If you've been dreaming about a shorter workweek, good news: there are now statistics to back the fantasy up as a viable idea.
Earlier this year, a New Zealand company rolled out a four-day, 32-hour workweek on a trial basis, and the results showed it was an overwhelming success.
The New York Times reports that the 240 employees at trust management firm Perpetual Guardian were found to be more productive with a shorter workweek. For two months, the company set up an experimental schedule where employees worked for four days, but still got paid for five.
Researchers from the University of Auckland who surveyed company employees during the two-month trial run found that 24% reported a healthier work-life balance. Having more time to see their families and work on hobbies led to being more energised at the office. On top of that, work productivity increased. Staff arrived on time with better attendance and scheduled their workdays more effectively, including taking shorter breaks and having shorter meetings. The policy also benefited those who need more support in and out of the office, including working parents and new parents on leave. After the overwhelmingly positive feedback, the company hopes to make the change permanent.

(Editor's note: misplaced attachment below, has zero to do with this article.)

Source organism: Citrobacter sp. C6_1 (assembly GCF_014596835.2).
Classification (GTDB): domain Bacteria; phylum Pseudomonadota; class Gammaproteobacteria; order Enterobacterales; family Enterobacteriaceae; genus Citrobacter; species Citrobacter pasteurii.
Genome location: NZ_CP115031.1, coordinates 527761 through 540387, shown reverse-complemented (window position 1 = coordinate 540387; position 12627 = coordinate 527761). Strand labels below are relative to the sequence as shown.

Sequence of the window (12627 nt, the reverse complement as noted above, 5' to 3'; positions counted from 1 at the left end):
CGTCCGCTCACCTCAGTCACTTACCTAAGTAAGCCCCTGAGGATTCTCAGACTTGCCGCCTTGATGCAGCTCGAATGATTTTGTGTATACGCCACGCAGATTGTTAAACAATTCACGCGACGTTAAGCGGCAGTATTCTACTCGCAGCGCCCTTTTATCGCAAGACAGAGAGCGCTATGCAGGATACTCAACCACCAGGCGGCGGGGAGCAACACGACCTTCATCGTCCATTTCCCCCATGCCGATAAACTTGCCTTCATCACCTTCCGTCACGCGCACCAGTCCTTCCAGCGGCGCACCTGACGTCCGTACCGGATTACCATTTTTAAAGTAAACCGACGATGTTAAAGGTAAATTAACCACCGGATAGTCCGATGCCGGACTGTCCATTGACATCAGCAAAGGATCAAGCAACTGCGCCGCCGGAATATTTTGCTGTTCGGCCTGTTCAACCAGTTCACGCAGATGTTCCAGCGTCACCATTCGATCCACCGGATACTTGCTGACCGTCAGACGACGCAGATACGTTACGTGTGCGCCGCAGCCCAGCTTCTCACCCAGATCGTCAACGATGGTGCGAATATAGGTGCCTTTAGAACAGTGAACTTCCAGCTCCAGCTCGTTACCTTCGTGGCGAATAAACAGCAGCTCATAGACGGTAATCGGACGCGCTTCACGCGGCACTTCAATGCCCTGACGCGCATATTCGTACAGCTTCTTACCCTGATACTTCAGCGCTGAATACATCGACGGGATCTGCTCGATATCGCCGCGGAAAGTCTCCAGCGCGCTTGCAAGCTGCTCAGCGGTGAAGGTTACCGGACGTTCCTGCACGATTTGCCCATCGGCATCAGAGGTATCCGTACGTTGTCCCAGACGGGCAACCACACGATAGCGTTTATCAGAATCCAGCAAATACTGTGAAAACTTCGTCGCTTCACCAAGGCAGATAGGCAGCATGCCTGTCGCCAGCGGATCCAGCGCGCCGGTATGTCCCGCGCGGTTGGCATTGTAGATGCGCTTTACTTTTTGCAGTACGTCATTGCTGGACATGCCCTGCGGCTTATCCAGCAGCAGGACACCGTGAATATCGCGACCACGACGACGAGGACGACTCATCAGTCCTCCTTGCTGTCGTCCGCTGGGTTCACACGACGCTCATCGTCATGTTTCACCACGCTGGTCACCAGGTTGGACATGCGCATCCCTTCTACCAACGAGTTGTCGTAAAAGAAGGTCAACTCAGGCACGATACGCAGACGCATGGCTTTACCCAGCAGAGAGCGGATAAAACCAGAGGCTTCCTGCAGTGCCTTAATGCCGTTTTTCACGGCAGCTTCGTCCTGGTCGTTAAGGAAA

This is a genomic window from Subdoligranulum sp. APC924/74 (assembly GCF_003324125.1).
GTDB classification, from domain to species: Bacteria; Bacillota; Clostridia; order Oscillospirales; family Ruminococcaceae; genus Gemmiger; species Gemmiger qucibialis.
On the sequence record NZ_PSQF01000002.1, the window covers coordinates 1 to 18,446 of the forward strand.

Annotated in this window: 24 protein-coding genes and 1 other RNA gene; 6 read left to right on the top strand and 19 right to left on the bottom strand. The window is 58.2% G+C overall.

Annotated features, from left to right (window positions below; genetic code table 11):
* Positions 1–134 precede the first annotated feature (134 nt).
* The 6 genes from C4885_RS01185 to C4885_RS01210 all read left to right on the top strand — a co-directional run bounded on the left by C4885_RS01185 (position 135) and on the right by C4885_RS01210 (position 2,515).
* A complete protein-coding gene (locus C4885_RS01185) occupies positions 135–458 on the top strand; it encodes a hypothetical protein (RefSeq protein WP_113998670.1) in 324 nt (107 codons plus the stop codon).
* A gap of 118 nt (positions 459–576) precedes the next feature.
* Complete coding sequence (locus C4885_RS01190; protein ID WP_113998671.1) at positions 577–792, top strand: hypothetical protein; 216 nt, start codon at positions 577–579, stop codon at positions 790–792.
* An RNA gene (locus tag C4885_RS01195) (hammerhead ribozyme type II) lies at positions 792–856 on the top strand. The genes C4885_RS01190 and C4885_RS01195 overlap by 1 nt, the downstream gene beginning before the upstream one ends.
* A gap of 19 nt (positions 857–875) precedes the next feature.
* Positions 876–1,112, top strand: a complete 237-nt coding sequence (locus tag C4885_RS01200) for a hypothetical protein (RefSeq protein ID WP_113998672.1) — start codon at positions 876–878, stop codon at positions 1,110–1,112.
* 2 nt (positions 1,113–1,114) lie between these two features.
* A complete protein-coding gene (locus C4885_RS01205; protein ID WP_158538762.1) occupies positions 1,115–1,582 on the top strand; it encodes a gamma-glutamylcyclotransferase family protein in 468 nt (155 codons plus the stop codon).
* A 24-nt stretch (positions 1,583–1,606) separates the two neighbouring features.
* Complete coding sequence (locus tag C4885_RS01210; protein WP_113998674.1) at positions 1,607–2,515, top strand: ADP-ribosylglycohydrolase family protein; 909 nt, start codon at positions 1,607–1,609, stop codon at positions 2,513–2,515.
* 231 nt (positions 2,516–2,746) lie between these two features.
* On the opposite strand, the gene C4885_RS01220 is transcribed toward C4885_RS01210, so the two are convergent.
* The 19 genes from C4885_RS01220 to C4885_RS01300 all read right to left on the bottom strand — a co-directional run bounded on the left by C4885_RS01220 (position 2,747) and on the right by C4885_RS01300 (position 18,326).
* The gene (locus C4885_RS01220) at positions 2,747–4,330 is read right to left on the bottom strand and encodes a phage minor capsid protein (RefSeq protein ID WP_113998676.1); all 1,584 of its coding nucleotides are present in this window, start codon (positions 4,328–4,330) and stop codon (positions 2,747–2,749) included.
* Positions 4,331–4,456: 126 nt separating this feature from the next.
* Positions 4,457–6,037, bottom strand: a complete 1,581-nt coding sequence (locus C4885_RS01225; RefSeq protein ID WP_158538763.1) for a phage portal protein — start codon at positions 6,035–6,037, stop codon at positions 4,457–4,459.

Though this experiment took place in New Zealand, the results suggest it could have just as profound an effect in countries with similar economies, including the UK. A shorter workweek isn’t just about sleeping in for an extra day. British employees on average work 42 hours a week, making us the country with the longest working week in Europe. Londoners in particular reportedly work on average three weeks a year more than the rest of the UK. A four-day workweek (with, crucially, five-day pay) could not only help lots of workers make ends meet, but it may also be a more effective way to do so.